Have No Fear


I have seen many competitors get nervous during shooting matches. Some of the signs and symptoms of their nervousness include hand tremors, sweating, nausea, and self-doubt. What is the root cause of these manifestations?

Fear can have an incapacitating effect on the human body. Fear is learned, and is only useful for the purpose of survival. Competing in 3-Gun is not life or death, so you must remove fear in order to perform your best. There are two types of fear that can affect your mental game: fear of the known and fear of the unknown.

Poor past performance can cause you to worry that it will happen again. If you haven’t had enough trigger time and are aware of your areas of weakness, you might dwell on parts of a match where you expect failure. Feeling like you are being watched while shooting can cause you to worry about what others are thinking or saying about you. All of these examples are fear of the known; you are familiar with how similar experiences have made you feel and now you are letting them hinder your future performance.

You might be completely new to competitive shooting and not know what to expect. A match that has further shots or different stages than you anticipated can cause you to feel unprepared for this new experience. Fear of the unknown can be just as debilitating as fear of the known because your mind can construct some very irrational possibilities.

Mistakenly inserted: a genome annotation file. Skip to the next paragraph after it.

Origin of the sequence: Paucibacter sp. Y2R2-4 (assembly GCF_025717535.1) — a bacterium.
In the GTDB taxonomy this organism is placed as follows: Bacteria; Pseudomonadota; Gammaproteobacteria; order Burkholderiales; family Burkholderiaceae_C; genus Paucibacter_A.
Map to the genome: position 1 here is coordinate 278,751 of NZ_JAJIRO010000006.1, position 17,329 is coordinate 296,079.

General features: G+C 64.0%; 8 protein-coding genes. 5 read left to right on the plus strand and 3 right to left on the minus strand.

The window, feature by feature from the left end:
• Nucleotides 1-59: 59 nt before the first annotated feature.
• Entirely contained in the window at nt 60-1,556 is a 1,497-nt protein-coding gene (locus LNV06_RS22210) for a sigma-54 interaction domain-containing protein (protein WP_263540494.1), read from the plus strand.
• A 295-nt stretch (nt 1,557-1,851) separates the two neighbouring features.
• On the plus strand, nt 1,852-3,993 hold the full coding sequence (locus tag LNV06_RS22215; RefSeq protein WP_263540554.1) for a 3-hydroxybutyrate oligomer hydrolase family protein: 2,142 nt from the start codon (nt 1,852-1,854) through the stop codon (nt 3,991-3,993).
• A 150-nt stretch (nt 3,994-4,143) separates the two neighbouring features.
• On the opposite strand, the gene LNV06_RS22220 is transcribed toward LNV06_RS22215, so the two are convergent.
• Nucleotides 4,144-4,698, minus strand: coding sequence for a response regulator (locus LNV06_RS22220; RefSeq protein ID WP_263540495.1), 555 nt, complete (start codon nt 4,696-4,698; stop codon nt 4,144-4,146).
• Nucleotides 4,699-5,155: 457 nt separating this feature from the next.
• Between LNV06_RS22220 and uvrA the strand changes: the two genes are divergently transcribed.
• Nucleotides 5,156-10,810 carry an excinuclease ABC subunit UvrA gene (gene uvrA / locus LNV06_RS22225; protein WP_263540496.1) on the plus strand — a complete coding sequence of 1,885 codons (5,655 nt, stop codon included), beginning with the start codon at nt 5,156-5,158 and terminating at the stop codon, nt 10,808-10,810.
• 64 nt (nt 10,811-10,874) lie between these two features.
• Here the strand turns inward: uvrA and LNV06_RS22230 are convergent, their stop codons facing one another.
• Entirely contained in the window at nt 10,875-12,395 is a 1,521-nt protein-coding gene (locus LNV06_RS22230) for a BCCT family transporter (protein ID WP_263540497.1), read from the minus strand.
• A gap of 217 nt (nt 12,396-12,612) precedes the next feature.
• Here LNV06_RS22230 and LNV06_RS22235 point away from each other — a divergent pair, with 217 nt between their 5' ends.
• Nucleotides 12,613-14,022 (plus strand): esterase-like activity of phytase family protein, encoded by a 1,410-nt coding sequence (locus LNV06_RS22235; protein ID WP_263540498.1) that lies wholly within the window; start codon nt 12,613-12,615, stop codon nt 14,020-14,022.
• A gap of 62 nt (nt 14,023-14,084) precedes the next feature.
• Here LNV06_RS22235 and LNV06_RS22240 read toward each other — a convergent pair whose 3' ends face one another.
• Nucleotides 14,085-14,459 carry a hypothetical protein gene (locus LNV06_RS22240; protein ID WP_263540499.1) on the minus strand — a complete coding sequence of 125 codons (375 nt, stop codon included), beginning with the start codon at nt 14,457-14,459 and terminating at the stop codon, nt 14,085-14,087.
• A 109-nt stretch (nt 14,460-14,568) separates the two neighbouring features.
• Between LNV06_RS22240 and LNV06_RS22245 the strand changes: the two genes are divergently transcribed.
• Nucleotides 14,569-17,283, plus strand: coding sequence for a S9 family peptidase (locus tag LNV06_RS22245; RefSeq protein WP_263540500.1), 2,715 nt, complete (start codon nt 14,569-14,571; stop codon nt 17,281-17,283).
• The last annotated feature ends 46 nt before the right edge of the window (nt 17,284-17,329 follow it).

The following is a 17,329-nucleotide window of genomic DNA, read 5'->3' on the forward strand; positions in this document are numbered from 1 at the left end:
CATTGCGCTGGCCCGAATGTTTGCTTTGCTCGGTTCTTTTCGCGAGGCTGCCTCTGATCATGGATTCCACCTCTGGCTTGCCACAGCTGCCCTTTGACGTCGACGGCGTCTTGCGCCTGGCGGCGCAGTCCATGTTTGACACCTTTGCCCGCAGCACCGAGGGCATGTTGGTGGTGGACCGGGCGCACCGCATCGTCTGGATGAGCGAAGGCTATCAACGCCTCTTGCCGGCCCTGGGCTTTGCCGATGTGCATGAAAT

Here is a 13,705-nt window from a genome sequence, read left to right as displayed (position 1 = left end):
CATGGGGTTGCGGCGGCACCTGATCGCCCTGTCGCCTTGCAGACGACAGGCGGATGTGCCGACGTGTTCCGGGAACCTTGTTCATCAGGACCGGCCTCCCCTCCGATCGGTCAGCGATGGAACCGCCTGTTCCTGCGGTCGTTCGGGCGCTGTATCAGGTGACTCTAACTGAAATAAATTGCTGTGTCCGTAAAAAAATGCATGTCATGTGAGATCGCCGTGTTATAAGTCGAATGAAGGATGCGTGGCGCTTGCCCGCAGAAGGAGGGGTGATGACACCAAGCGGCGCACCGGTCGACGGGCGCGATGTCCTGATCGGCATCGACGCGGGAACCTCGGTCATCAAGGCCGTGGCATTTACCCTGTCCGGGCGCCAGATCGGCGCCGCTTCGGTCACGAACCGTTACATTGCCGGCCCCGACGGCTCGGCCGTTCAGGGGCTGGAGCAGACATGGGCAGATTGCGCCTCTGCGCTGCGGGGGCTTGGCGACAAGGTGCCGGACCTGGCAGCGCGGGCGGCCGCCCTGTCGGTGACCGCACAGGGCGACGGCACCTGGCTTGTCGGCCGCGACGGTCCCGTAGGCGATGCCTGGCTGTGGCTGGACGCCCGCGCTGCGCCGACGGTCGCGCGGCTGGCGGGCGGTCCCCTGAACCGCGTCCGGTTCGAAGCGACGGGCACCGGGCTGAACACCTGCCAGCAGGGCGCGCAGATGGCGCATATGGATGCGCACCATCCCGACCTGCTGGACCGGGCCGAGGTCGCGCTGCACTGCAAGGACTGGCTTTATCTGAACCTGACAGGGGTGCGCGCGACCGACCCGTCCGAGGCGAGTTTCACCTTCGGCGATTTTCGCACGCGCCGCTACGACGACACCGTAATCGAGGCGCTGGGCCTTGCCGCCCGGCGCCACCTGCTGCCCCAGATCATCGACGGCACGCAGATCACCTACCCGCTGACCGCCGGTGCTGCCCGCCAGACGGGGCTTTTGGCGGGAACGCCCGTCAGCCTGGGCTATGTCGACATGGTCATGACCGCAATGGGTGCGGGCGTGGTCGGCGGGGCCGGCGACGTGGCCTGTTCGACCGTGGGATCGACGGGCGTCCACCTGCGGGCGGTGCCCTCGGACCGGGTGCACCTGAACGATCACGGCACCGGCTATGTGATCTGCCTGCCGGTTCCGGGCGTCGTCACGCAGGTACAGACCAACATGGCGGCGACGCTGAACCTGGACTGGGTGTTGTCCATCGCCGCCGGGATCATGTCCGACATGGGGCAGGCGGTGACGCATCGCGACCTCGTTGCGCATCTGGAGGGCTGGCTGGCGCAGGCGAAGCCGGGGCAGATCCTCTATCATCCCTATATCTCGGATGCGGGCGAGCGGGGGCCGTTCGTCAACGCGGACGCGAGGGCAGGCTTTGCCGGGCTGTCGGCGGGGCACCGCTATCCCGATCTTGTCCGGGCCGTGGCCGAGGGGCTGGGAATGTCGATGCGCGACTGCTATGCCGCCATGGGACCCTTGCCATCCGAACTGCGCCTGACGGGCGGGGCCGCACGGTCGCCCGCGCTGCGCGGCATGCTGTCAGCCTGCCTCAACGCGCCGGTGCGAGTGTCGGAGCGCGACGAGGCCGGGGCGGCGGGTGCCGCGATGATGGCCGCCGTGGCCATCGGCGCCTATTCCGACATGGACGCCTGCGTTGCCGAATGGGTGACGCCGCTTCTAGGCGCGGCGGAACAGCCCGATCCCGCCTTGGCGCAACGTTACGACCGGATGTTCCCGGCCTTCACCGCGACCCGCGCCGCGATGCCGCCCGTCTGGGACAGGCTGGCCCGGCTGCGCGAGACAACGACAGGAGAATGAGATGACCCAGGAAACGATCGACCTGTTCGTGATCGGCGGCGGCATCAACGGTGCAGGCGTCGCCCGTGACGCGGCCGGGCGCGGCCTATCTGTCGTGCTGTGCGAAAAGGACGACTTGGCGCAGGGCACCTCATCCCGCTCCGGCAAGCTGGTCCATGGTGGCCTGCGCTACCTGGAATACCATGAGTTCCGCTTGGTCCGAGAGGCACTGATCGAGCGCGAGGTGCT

Both types of fear can be handled in the same way because fear is not productive in your growth as a competitive shooter. Build your confidence by strengthening your fundamental shooting skills and believing in your capabilities. Do not think of the match as a whole entity, instead focus on each stage. At each stage, focus on each target. Concentrate on the present in order to keep your mind free from the fears that could inhibit your performance. With so much focus on what is about to happen, there should not be any room left to worry about what other people think. Their thoughts have no impact on how you have prepared, so what they think absolutely does not matter in reference to the stage you are about to shoot.

I like to view every stage as a new, fun experience. By doing so, I prevent myself from worrying about my overall standing in a match. Even though I am not the best shooter, I am not intimidated by the outstanding performance of my competitors. I believe that their success does not mean my failure; it just means I have a lot to learn. I do not remember the last time I have been scared or fearful in a situation. Have no fear and you will improve your game.

By Candice Toy. Originally published in the July 2014 issue of GunUp the Magazine.

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